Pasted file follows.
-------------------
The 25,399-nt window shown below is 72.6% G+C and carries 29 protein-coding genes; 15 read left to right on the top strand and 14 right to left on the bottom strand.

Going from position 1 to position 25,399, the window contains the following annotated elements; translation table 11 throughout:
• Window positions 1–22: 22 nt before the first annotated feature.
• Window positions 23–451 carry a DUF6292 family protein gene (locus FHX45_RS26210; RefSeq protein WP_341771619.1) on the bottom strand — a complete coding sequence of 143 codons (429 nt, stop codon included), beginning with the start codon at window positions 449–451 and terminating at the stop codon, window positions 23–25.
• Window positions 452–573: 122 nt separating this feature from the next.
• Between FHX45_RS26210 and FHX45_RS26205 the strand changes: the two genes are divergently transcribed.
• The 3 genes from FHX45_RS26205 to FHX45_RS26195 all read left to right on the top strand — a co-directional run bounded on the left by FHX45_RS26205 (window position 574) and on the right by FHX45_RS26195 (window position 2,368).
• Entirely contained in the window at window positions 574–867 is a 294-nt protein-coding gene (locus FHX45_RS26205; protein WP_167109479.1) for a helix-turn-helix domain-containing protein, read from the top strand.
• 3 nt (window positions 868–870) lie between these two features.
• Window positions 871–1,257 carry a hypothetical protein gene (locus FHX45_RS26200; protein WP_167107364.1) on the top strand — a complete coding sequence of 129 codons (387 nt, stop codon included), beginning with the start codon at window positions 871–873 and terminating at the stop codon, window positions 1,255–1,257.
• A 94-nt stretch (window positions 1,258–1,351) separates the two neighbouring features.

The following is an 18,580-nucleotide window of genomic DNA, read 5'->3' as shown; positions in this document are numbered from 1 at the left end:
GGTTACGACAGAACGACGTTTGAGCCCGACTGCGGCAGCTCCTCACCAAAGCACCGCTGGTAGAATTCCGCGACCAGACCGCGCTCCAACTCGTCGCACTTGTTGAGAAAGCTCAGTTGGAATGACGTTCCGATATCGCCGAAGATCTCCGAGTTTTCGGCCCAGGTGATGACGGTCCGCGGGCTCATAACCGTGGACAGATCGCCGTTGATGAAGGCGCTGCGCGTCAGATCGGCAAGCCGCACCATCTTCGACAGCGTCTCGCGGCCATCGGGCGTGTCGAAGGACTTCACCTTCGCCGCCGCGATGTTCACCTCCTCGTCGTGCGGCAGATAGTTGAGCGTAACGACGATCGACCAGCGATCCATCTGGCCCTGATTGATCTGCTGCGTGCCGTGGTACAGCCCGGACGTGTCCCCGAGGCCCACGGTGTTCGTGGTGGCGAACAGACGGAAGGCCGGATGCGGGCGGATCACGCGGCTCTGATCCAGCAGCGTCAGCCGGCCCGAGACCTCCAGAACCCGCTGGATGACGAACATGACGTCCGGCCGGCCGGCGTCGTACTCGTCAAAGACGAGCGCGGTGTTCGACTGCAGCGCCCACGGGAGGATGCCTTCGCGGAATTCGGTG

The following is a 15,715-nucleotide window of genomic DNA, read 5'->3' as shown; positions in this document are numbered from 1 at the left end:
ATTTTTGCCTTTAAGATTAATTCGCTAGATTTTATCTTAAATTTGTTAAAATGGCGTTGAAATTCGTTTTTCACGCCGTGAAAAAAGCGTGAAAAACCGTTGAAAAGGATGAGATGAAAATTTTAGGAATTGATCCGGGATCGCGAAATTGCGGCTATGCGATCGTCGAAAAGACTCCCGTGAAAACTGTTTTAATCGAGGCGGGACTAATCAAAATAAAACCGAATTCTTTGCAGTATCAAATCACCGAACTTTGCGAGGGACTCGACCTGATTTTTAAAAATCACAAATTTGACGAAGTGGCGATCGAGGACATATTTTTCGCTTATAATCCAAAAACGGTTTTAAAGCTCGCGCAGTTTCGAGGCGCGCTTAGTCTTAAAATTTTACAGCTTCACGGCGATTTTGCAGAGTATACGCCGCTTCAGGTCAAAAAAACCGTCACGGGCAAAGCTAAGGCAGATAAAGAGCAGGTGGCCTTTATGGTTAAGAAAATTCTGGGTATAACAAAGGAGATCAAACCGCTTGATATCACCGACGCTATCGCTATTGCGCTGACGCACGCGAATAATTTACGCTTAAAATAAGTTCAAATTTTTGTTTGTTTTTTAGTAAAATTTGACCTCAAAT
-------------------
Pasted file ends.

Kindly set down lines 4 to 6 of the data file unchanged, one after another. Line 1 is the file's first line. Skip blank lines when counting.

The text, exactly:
• Window positions 23–451 carry a DUF6292 family protein gene (locus FHX45_RS26210; RefSeq protein WP_341771619.1) on the bottom strand — a complete coding sequence of 143 codons (429 nt, stop codon included), beginning with the start codon at window positions 449–451 and terminating at the stop codon, window positions 23–25.
• Window positions 452–573: 122 nt separating this feature from the next.
• Between FHX45_RS26210 and FHX45_RS26205 the strand changes: the two genes are divergently transcribed.